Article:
First of all, the Nabateans were incredibly wealthy traders, so they could’ve bought everything they wanted. They were also, however, incredibly smart and ingenious. Their engineers were so advanced that they developed a sophisticated water technology to help grow and support the ancient megapolis.
Having a keen awareness of the desert climate and rainfall, the Nabateans managed to harness and capture the powerful runoff during flash floods in the winter season and use the water reserves during the entire year. Even today, you can see traces of the ancient water system circling the Rose City.
It was destroyed by an Earthquake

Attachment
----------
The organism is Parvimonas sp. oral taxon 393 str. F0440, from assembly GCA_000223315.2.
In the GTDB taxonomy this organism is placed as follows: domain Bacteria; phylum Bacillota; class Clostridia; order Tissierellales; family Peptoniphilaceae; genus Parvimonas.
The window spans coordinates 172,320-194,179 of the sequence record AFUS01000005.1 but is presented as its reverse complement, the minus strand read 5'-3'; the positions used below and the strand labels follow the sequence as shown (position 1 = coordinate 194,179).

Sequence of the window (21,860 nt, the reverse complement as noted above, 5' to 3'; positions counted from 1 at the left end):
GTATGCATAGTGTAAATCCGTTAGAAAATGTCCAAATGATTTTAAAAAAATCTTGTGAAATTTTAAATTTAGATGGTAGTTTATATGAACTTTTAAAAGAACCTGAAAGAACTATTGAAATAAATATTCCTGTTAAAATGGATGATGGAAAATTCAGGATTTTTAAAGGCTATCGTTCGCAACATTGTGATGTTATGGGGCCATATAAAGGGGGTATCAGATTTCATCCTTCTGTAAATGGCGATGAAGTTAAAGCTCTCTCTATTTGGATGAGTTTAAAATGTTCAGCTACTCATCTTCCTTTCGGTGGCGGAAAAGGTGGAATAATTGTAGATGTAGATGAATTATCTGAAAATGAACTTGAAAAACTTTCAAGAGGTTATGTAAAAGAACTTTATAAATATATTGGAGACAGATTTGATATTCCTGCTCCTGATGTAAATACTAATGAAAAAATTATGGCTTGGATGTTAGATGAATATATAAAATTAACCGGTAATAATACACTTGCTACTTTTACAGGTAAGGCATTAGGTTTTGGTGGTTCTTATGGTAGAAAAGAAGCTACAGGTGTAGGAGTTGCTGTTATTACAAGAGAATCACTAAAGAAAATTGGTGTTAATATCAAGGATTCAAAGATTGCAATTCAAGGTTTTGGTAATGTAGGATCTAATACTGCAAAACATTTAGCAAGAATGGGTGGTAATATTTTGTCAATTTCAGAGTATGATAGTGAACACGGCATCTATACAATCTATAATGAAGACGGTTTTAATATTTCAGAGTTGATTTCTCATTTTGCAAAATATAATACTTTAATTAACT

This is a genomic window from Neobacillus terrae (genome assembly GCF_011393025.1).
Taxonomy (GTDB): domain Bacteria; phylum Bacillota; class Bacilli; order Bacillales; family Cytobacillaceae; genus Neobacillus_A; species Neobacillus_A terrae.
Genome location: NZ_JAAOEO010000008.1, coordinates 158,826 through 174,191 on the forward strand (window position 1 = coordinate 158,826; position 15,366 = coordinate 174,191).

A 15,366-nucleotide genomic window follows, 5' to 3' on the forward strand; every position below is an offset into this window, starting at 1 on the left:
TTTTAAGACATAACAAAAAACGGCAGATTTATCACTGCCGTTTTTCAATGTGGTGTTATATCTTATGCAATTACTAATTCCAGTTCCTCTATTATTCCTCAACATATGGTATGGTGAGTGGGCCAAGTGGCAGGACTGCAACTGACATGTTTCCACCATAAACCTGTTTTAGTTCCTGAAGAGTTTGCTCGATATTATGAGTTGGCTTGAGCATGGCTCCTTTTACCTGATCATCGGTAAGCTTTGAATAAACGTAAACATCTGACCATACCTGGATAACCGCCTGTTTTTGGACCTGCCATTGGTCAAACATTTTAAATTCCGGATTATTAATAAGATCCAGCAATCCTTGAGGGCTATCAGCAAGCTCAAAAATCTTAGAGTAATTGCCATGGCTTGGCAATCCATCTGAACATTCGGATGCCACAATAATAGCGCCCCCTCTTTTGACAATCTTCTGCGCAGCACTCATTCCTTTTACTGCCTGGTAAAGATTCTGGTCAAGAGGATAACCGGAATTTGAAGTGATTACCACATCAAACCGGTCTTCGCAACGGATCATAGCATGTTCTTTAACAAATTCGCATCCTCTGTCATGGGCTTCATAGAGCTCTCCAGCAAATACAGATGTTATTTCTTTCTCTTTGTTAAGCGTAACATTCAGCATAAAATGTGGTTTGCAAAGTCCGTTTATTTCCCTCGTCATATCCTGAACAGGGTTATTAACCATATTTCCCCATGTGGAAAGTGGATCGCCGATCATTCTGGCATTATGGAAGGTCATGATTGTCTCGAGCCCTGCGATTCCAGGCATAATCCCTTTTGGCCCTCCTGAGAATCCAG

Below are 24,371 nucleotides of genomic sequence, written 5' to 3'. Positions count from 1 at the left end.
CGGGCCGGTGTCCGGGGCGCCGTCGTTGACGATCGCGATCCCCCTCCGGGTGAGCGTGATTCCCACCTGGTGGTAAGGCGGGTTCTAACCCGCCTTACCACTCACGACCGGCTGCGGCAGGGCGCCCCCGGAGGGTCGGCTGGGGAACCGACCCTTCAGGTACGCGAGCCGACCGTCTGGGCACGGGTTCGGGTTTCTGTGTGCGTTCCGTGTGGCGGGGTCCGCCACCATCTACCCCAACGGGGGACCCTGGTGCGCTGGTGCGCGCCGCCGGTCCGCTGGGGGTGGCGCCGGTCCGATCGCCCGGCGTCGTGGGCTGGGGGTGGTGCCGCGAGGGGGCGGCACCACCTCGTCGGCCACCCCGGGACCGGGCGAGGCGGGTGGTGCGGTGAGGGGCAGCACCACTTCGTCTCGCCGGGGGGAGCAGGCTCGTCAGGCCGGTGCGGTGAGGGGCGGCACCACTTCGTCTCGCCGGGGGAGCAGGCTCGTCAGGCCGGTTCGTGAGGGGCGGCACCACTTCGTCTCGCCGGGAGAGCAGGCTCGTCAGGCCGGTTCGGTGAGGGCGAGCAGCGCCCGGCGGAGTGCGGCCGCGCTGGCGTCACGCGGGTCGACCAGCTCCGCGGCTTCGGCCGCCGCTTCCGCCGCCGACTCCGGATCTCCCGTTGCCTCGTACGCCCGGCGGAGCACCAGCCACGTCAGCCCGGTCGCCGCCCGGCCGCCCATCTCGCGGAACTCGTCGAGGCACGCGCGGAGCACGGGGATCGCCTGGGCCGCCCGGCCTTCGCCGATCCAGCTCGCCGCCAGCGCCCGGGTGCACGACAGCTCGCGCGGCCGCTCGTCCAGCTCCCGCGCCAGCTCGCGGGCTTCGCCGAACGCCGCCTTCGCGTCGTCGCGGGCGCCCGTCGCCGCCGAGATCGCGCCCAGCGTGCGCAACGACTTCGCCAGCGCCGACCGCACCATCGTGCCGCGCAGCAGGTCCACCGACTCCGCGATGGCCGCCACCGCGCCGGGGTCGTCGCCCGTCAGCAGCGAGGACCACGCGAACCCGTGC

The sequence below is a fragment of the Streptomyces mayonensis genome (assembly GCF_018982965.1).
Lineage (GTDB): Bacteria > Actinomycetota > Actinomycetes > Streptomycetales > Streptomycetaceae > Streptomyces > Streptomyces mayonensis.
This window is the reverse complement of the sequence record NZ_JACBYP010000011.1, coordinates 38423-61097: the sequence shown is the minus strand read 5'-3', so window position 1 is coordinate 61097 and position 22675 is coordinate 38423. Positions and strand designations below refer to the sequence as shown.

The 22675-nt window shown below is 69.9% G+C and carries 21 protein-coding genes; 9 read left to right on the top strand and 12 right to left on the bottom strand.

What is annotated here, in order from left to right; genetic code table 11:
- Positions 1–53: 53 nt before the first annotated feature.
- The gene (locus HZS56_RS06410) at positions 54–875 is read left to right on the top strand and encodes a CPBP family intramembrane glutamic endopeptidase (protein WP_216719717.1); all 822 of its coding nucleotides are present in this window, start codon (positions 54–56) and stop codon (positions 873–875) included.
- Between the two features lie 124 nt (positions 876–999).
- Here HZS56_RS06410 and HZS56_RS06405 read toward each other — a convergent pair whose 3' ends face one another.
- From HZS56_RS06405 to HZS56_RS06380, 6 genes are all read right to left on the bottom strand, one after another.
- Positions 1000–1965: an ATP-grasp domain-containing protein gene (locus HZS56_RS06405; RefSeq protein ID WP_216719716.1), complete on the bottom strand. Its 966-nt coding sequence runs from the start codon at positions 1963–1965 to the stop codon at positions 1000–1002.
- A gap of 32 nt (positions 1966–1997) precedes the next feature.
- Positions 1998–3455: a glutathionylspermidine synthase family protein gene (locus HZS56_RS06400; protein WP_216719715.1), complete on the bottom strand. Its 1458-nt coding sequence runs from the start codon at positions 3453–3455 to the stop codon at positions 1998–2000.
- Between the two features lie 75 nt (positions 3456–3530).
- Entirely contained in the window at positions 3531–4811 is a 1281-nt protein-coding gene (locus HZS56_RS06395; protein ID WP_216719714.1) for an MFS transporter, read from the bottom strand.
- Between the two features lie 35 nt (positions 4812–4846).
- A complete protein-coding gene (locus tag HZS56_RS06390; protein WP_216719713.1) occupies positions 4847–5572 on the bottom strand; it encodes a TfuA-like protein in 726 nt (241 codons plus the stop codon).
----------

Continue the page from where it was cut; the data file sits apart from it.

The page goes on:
We cap our interesting facts about Petra with the demise of the Rose City.
While there were multiple reasons for the once prominent desert city to be abandoned, the most significant catalyst was the earthquake of AD 363.
It was a hefty blow for Petra and damaged many of its sacred monuments and tombs, alongside half the city. It even disrupted the elaborate water supply system. The earthquake devastation combined with trade routes’ changes sapped the city’s vitality and led to its abandonment.
Bonus: What’s inside Petra?
One of the most common Petra questions I get is ‘What’s inside Petra?’ So, I wrote a whole post describing everything there is inside the Rose City. It turned out that most people wanted to know not what’s inside Petra, but what’s inside the Treasury, the structure featured in Indiana Jones.
Well, going inside is forbidden today, but you can easily see what’s inside. Unfortunately, it’s nothing interesting. It’s literally nothing – just colorful rock walls.
That’s all from me, I hope you enjoyed these 15 interesting facts about Petra.